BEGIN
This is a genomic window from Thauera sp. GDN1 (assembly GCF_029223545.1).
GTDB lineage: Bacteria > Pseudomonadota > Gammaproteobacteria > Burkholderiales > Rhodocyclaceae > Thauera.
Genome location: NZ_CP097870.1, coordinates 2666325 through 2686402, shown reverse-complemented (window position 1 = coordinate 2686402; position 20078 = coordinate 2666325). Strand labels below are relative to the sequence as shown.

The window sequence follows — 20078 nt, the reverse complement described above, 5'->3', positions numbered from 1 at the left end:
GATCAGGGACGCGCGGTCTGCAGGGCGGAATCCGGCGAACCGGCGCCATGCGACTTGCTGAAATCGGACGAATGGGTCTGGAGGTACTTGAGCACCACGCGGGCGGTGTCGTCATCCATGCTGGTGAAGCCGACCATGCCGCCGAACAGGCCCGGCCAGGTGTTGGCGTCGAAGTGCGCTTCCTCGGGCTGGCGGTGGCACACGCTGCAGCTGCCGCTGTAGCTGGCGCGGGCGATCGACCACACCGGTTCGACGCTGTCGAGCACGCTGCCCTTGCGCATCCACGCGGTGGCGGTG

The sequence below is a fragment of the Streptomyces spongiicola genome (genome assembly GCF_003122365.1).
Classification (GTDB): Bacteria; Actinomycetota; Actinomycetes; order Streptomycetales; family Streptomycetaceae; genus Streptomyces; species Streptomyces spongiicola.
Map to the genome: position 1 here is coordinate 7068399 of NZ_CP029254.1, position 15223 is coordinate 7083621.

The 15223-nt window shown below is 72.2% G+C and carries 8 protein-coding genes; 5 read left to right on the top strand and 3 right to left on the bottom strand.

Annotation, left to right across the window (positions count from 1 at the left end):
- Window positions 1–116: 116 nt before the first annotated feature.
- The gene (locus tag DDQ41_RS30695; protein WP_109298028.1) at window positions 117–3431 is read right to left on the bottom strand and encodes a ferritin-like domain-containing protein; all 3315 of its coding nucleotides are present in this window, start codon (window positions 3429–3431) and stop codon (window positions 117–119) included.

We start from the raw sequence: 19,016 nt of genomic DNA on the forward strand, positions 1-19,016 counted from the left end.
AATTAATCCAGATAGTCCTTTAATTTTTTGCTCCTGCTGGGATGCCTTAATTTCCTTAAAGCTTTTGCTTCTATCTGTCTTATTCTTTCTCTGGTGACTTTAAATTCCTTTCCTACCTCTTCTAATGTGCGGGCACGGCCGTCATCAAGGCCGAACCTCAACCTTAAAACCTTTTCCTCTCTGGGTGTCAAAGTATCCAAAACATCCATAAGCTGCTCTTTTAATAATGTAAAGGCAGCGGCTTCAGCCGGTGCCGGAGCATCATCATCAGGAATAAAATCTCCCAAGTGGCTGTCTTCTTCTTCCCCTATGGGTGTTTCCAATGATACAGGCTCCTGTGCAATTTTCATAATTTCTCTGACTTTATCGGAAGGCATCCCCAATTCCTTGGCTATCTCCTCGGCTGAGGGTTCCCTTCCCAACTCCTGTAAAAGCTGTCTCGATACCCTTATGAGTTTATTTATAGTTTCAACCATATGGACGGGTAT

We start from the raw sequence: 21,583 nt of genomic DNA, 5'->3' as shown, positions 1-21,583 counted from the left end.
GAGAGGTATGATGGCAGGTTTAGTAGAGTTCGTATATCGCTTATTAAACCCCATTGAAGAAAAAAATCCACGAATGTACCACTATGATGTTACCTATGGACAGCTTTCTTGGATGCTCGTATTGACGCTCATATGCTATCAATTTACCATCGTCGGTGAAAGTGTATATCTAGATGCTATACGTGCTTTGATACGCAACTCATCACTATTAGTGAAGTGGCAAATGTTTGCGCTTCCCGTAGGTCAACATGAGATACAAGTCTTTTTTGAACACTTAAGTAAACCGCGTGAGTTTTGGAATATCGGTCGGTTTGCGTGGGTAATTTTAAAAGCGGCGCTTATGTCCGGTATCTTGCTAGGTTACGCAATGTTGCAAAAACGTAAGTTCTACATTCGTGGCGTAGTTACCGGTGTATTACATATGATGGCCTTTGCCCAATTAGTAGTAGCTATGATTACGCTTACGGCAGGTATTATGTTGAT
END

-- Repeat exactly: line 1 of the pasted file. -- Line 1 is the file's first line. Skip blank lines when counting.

This is a genomic window from Thauera sp. GDN1 (assembly GCF_029223545.1).